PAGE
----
The incoming government’s promise of an in/out referendum means the future of Britain’s EU membership is uncertain. And if the country votes to leave, there are a number of questions over the manner of the exit and how the UK’s relationship with Europe will continue.
Leaving the EU could provide opportunities to rethink various areas of employment regulation, but in reality the scope and the desire for change could be limited.
Among the areas that could be affected are working time and agency working, according to Hogan Lovells partner and head of employment practice Elizabeth Slattery. Regulations on record keeping, restrictions on working time and the 48-hour week, and rules around holiday pay, are areas that have been criticised by employers and likely targets for change if the rules set by EU directives become open to repeal.
Another example of legislation that could be affected is the Transfer of Undertakings (Protection of Employment) Regulations 2006 (TUPE), which was adopted to implement the European Acquired Rights Directive. According to Slattery, employers could be keen to make it easier to change the terms and conditions after a transfer. This would allow businesses to be properly harmonised in the eyes of some, avoiding those uncomfortable situations where a takeover or merger leads to employees with different terms and conditions sitting next to each other.
Collective consultation could also be affected, with changes to either the threshold for consultation or the time period. And while a “big rollback” of discrimination legislation is unlikely, Slattery predicts that employers will want to address the current lack of a cap on discrimination compensation.
Some areas of employment law, while being based on EU legislation, would be unlikely to change. It would be unlikely that any scaling back of parental leave would be acceptable politically or desirable for employers, Slattery predicts.
It is early days in terms of knowing what kind of approach to its relationship with the EU the UK would favour in the event of a ‘Brexit’. But the likelihood of some kind of trade agreement means it’s unlikely total freedom to rework employment law would be the result. “It is not going to go into freefall,” says CIPD employee relations adviser Mike Emmott.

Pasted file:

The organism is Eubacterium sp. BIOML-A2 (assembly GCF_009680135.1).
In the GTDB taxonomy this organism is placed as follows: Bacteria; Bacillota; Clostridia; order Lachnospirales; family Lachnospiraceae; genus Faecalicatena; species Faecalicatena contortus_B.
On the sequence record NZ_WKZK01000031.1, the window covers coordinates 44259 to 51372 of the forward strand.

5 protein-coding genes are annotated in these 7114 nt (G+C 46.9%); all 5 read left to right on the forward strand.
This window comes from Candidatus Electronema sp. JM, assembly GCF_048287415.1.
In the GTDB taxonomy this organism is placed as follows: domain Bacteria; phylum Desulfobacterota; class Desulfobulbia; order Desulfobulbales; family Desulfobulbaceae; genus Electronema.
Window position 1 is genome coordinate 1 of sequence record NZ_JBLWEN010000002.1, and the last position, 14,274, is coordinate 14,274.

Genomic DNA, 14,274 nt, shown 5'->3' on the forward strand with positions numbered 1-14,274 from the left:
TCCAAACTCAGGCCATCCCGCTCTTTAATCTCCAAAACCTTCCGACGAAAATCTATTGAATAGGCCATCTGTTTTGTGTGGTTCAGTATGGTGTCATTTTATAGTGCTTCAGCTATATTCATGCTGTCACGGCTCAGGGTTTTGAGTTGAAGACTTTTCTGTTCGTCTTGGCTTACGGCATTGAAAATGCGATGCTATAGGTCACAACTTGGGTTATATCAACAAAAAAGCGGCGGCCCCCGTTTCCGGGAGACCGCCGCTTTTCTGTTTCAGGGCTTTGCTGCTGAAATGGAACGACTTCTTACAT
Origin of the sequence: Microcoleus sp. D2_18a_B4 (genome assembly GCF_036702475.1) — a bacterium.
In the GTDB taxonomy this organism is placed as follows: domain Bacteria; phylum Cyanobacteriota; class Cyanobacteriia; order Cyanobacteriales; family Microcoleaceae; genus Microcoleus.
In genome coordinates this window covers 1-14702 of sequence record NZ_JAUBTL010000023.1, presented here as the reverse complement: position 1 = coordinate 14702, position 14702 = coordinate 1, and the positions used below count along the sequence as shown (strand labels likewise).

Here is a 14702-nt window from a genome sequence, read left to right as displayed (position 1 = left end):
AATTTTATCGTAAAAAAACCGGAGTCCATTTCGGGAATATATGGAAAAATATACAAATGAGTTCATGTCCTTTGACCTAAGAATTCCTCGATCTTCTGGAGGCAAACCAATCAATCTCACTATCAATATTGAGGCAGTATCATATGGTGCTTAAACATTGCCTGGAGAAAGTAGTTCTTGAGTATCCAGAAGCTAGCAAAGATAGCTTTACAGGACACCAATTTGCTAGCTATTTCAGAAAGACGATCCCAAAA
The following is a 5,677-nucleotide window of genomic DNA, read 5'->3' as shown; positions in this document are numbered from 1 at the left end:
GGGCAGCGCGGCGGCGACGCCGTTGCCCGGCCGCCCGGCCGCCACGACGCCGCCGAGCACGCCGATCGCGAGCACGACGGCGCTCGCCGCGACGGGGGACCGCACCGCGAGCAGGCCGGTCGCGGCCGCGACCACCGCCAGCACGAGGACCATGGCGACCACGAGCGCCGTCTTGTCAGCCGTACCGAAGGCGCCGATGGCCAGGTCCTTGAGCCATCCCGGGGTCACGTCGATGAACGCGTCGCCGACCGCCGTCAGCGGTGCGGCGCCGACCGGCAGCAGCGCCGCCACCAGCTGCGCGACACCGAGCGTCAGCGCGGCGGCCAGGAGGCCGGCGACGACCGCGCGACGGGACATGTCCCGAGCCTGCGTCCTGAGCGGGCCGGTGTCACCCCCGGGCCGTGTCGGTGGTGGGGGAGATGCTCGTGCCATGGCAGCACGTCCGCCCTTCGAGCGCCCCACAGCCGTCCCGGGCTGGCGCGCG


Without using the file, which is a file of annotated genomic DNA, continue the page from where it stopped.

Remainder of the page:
The UK may decide to follow the examples of Switzerland and Norway in forging a new trade relationship with the EU, opting to stay in the European Economic Area or the European Free Trade Area.
Such an arrangement would mean the UK would still be bound by EU employment law. “The UK will have to comply with EU laws but wouldn’t be involved in their development,” Slattery says.
Employment law has not been among Cameron’s priorities in negotiations. Nor, despite some appetite for change in the areas highlighted above, is it employers’ greatest priority, Emmott adds. Appetite for change is likely to be limited even if change is possible, he predicts.
“Employers are not anxiously looking forward to the opportunity to throw legislation overboard,” he says, adding that it’s hard to think of “big ticket” items that would see pressure for change.
Dispute resolution could however be one such area, according to Emmott. But the coalition government’s work in this area has helped address many employer concerns here already. “The last government has taken off the table the one area that has been a source of grumbling among employers,” he says.
More details about what Britain’s relationship with the EU would look like as a non-member state will emerge as the referendum approaches. But for now big changes to employment law look unlikely.